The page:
Obvious but "non-existent" nose cone concept

SolarYellow

Well-Known Member
TRF Supporter
I've done a ton of reading about nose cone aerodynamics. A spherically-blunted conical nose cone is one of the standard designs that's talked about in many, many technical reviews. But the sharp angled transition to the cylinder of the airframe is troubling. That never seems to be addressed, except by going to a parabolic or ogive nose cone with a tangent at the rear. I've sort of been mulling over an alternative construction, and got detailed about it today. The idea is simple.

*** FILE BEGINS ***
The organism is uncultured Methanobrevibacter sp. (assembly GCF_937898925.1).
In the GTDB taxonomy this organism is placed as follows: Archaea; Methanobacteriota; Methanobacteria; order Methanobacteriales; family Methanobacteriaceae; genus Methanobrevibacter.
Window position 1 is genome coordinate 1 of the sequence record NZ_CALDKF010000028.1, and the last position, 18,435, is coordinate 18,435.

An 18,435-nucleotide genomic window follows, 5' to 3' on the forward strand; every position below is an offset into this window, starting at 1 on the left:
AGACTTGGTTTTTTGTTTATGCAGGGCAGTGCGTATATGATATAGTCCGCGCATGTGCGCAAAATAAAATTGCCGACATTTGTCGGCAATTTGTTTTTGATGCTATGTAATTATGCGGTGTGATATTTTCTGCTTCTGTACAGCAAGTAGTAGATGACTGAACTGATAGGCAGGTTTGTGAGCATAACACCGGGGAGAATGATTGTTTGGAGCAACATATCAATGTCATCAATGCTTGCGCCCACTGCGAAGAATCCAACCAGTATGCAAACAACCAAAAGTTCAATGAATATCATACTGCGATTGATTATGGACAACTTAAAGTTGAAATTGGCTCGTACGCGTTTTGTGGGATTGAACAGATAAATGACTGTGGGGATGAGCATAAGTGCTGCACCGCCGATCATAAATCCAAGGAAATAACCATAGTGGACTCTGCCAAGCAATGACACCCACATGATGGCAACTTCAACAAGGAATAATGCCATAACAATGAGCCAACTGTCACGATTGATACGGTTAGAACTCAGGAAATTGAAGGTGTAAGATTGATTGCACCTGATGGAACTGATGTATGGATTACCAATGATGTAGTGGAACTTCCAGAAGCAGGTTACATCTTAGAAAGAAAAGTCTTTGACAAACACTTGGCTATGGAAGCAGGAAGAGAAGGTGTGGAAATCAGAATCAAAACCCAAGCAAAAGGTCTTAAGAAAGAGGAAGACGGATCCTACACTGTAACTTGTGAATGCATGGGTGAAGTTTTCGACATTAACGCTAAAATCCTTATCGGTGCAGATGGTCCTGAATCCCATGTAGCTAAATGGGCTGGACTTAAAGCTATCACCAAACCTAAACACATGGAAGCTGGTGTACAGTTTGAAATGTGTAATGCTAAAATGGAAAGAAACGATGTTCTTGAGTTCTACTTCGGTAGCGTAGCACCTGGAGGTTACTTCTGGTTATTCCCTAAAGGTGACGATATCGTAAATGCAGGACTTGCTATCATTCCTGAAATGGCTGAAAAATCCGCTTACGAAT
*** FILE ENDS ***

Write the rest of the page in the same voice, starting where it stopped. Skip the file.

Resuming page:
Instead of just a spherically blunted cone, the cone is two spheres connected by a conical section that is tangent to both spheres. The larger sphere is the diameter of the base of the cone where it meets the airframe. The smaller sphere can be defined however one wants, but a logical parametric model would make it a percentage of the larger sphere's diameter. The other parameter needed would be either the distance between the sphere centers, which would additionally define an overall fineness ratio, or the overall fineness ratio of the cone, which would then define the distance between the two spheres. The cross section is simply two circles with two tangent lines connecting them. Rotate that about the line connecting the centers of the circles to define the nose cone.